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By Russ Marshalek

One of my fondest memories since joining the working world (too early; most grocery stores in Georgia will happily break any and all sort of age restricting labor laws because WINN*DIXIE) is from my time in high school as a part-time manager of the copy department at an office supply store. Weekend shifts were broken in two, each highly coveted for its own reason. First, an early-morning shift from around 5am until a little after lunch, involving preparing the store from the previous day for the gaggle of weekend shoppers and checking in business card orders, etc, to the second shift of noonish til close, involving follow-up and next day prep. The latter was obviously the preferred shift for those who had been out the previous night “partying” (whatever high school partying consisted of back then, like I guess taking shots of PBR and dealing with acne? I have no idea), but being the cornfed teetotaler I was I preferred the early shift. It meant that, while the rest of my schoolmates were just getting to work, I was headed home to…what? I honestly don’t remember. Read, probably. Or write terrible poetry. Regardless, I think this is where being an early riser became embedded into my personality like an iron-on transfer, affixed slowly, firmly, and over time. I’d wake up much earlier than necessary so that I could take a long, leisurely shower, have a cup of coffee, watch some benign news program and pick the perfect music for that morning’s drive to work–which, from my grandparents’ house in Marietta up to Kennesaw, consisted of an always-scenic, at-times spooky drive through the Kennesaw Mountain Battlefield, the site of one of the bloodiest battles of The Civil War War Between The StatesDuck Dynasty War Of Northern Aggression.

There is a very specific synaesthetic feeling that comes from being bleary-eyed and tired yet awake and driving very early in the morning. I’ve experienced it often in my life, either from work in High School, later as an educator, or en route to some travel excursion or another. It’s in The National’s song “Apartment Story.” It’s a heavy influence on Drake’s “Nothing Was The Same.” And it’s all over the brilliant, blown-out 2004 album “Futures” by Jimmy Eat World.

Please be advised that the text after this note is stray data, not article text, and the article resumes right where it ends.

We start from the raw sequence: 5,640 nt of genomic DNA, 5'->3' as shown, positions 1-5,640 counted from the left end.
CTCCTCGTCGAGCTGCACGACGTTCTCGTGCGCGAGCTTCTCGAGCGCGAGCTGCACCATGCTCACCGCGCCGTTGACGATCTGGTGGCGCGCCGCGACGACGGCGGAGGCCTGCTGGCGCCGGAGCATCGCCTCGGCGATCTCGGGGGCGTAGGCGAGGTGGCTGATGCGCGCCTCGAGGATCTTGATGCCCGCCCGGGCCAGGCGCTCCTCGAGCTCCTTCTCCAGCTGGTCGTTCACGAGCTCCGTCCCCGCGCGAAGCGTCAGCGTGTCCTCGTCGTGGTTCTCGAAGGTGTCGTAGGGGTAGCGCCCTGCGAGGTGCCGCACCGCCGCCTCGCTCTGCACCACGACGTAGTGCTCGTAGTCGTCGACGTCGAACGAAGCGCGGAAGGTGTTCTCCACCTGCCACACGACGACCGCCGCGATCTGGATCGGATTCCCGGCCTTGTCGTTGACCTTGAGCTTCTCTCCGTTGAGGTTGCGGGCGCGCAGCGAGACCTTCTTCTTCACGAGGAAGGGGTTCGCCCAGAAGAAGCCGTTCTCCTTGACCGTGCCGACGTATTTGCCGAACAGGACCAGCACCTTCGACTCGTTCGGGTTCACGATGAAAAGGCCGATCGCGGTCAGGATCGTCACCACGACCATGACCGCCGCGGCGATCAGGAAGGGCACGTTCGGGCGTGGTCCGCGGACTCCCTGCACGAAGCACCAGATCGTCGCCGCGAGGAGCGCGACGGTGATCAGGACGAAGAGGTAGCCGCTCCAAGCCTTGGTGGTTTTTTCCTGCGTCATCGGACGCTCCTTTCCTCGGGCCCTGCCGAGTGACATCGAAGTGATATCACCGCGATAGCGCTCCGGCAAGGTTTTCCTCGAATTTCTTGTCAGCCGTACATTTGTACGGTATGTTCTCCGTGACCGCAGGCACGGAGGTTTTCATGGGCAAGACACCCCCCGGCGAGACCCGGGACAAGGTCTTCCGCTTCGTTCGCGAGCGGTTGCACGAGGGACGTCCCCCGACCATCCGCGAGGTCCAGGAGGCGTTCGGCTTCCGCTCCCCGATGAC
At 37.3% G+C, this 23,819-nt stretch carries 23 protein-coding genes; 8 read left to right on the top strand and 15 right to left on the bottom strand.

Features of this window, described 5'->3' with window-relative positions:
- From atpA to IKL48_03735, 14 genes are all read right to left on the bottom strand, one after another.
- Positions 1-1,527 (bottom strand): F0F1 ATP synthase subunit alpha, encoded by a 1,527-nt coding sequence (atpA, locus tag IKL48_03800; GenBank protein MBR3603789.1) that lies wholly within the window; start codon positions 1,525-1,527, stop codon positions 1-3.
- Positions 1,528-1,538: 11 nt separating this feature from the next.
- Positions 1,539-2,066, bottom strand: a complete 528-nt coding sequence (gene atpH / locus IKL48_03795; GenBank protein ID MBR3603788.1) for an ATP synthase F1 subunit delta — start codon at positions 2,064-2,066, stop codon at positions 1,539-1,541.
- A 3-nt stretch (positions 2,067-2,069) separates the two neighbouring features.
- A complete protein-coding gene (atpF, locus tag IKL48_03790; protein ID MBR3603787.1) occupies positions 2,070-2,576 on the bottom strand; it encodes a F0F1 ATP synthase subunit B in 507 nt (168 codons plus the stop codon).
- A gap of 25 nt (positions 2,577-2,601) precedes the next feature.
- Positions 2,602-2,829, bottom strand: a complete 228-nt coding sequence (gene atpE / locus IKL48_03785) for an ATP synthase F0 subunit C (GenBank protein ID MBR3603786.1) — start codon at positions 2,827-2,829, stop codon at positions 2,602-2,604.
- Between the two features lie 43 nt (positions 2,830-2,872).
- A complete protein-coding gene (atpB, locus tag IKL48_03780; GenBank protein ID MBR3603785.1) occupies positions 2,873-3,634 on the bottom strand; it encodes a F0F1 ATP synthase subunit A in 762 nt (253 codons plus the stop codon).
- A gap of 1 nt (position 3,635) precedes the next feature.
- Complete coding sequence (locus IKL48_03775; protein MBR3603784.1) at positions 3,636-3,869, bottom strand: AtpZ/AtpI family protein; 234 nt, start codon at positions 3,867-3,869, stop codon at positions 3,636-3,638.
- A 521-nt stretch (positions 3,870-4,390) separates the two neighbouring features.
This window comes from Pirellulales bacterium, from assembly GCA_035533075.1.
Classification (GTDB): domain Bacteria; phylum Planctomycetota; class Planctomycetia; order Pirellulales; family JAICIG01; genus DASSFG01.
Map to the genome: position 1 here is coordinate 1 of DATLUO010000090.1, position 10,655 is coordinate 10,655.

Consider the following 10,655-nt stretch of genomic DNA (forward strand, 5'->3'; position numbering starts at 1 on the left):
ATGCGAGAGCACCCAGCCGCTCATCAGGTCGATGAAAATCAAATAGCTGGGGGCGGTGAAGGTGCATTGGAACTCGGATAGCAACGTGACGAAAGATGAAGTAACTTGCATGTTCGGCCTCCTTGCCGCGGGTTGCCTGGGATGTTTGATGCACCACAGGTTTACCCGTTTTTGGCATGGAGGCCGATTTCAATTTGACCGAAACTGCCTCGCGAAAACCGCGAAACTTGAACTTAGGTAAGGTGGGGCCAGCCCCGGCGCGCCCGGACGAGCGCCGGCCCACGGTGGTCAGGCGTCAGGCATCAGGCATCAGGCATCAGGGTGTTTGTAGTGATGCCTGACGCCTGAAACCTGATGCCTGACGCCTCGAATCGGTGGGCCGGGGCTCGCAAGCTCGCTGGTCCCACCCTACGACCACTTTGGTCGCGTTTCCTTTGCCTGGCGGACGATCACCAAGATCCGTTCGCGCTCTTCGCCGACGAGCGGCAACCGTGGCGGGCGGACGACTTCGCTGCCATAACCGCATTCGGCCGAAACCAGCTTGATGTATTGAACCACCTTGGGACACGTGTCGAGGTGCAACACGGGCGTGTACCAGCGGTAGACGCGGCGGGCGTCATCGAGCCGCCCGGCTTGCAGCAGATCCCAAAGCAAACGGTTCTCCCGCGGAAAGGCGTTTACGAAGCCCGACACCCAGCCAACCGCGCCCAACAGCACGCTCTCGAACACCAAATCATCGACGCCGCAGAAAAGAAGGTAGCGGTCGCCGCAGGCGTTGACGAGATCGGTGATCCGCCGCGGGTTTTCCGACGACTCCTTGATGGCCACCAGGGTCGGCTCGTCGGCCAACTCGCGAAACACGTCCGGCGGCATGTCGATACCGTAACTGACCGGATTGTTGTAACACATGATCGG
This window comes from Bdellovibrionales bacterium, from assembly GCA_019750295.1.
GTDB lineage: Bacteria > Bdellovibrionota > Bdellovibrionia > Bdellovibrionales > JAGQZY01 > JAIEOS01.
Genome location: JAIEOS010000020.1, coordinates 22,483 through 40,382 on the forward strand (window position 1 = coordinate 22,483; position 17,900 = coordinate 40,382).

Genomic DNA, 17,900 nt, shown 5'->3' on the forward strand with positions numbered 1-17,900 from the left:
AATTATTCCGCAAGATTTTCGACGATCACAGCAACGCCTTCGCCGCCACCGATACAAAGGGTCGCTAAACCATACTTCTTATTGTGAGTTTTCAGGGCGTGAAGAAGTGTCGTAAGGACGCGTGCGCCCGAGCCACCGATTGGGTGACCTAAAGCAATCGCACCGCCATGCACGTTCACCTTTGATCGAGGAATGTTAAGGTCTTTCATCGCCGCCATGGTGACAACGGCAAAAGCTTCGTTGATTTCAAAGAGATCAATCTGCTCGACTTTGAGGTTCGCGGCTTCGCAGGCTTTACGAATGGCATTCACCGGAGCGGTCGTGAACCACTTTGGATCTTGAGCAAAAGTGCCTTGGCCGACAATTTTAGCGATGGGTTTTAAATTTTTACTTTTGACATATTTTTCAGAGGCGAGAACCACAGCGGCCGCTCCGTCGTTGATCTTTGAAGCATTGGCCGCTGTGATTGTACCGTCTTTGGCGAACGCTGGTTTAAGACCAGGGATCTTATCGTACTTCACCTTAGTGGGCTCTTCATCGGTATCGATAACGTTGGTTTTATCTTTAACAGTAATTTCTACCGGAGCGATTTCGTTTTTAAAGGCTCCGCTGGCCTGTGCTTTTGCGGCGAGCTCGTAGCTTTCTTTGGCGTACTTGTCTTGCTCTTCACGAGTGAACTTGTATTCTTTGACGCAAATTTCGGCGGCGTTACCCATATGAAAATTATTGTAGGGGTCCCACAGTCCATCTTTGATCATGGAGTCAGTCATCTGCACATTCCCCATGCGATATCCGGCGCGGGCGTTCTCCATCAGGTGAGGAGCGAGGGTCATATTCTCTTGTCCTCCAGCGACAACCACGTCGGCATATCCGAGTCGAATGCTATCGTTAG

(Side note: we are not talking about STILL BEING AWAKE in the early-dawn hours. That’s an entirely different soundtrack, one better served by the early works of Moby than by any of the above albums. That’s a post for another time.)

“Futures” is, I think, my favorite Jimmy Eat World record, coming on the heels of the band making one of the single greatest emo records ever recorded (“Clairity”) and one of the most popular radio-emo albums of all time (“Bleed American”). Futures is the merging of the two, all thrashing guitars and subliminal, sensual textures and some of Jim Adkins’ greatest lyrics ever, yet it got lost. “Bleed American” came out, 9/11 happened and suddenly the lyrics “salt/sweat/sugar on the asphalt/our hearts/littering the topsoil” weren’t allowed as a metaphor to love, “Bleed American” became a self-titled album, and…and I don’t know, because I was clinging to every word of “Futures.” I had an early-morning job at the time, my girlfriend was not good for me and I was not good for her, I’d often awake in the some clothes I’d gone to bed in from fight after vicious, lacerating fight, and immediately start Futures over at the beginning, the title track, from wherever it was in my car CD player.

Even that first song, with the chorus of “we close our eyes/as the nickel and dimes/take the streets completely” resonates with the slow burn of an early morning. Jim Adkins’ vague-but-intense substance references are amazing here; one of my favorite lyrics from him ever is on the ode to grudge fucking in cars “Cherry Lipstick”–two of them, actually. In terms of placing blame for the hookup he sings “three fingers point back to you” (!!!!! please don’t make me explain this!!!) and, the even nastier, “quitting alone will never make you dry”.

The whole album is like this–raw, cutting, wry, almost (I’m saying almost here) on point with U2’s “Achtung Baby” in terms of kiss-offs. I’ve been revisiting it both in preparation for my upcoming pop-punk party at Glasslands at the end of Jan but also because this is the cruelest time of year. This is the time of year when internal lives need saving, but we just passed the longest night of the year, and from here on out things get better. Right? Right, things get better. And that’s the message at the end of the record: “don’t give away the end/that one stays mine”.

It’s not gonna keep being dark all the time anymore.

Russ (a place both wonderful and strange) is a musical human who DJs (and also tells you what to listen to, because he just knows, okay?); follow him on Twitter and Facebook.